Rippon skated a squeaky-clean program with only one minor glitch and very nearly outpointed Russia’s Mikhail Kolyada. Seeing the judges favor the Russian over Rippon by less than a point left NBC commentator and 1998 gold medalist Tara Lipinski incensed.
“I don’t understand what performance the judges were watching,” said Lipinski, noting that Kolyada had one fall and one other sloppy landing.
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But that scoring squabble didn’t compare to the conflict Rippon had hovering over him as he prepared for his Olympic debut. Rippon, the first U.S. Olympic figure skater to be openly gay while still competing, got into a controversy of sorts last week with Vice President Mike Pence over gay rights, per the New York Times.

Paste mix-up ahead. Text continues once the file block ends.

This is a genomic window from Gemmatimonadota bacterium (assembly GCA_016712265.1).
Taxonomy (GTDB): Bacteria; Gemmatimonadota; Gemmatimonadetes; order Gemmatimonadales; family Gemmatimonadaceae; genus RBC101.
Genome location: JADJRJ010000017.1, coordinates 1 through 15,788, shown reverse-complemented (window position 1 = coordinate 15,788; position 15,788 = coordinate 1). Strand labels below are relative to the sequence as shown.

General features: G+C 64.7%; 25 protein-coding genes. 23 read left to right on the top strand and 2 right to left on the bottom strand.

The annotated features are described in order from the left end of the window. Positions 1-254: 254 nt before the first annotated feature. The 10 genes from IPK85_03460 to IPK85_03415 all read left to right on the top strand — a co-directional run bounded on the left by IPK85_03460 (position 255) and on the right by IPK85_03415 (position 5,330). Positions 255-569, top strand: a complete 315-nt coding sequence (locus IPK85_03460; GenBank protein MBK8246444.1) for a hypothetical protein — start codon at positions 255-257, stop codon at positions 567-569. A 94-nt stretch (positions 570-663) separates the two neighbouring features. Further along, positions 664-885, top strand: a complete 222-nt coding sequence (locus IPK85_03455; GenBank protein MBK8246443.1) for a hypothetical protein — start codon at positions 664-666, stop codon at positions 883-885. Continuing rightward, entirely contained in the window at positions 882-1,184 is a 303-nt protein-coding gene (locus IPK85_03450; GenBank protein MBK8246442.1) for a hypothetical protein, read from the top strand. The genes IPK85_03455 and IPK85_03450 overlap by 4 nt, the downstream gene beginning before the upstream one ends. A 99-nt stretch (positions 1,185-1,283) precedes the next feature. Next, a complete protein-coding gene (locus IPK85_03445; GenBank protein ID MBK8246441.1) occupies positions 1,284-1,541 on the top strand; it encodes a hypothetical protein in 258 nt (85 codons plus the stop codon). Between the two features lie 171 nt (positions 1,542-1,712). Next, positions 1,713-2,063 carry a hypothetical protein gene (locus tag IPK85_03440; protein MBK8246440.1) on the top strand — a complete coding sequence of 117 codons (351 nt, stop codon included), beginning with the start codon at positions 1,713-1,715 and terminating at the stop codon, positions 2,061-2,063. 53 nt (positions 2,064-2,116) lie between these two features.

Rippon’s Olympic status and openness about his sexuality have raised his profile in Pyeongchang, South Korea, adding to the pressure he faced Monday.
In the end, the U.S. team got just about the best result it could have hoped for.
Nagasu now heads to the singles competition with the judges realizing she’s in full possession of the most lethal weapon in women’s skating. Rippon stands taller than ever. And all eight Americans can feel a collective wave of relief as they move into their individual events knowing they’ll be taking a medal home, no matter what else happens.
So yes, it looks like there is a place in figure skating for teamwork.
Tom Weir covered eight Winter Olympics as a columnist for USA Today.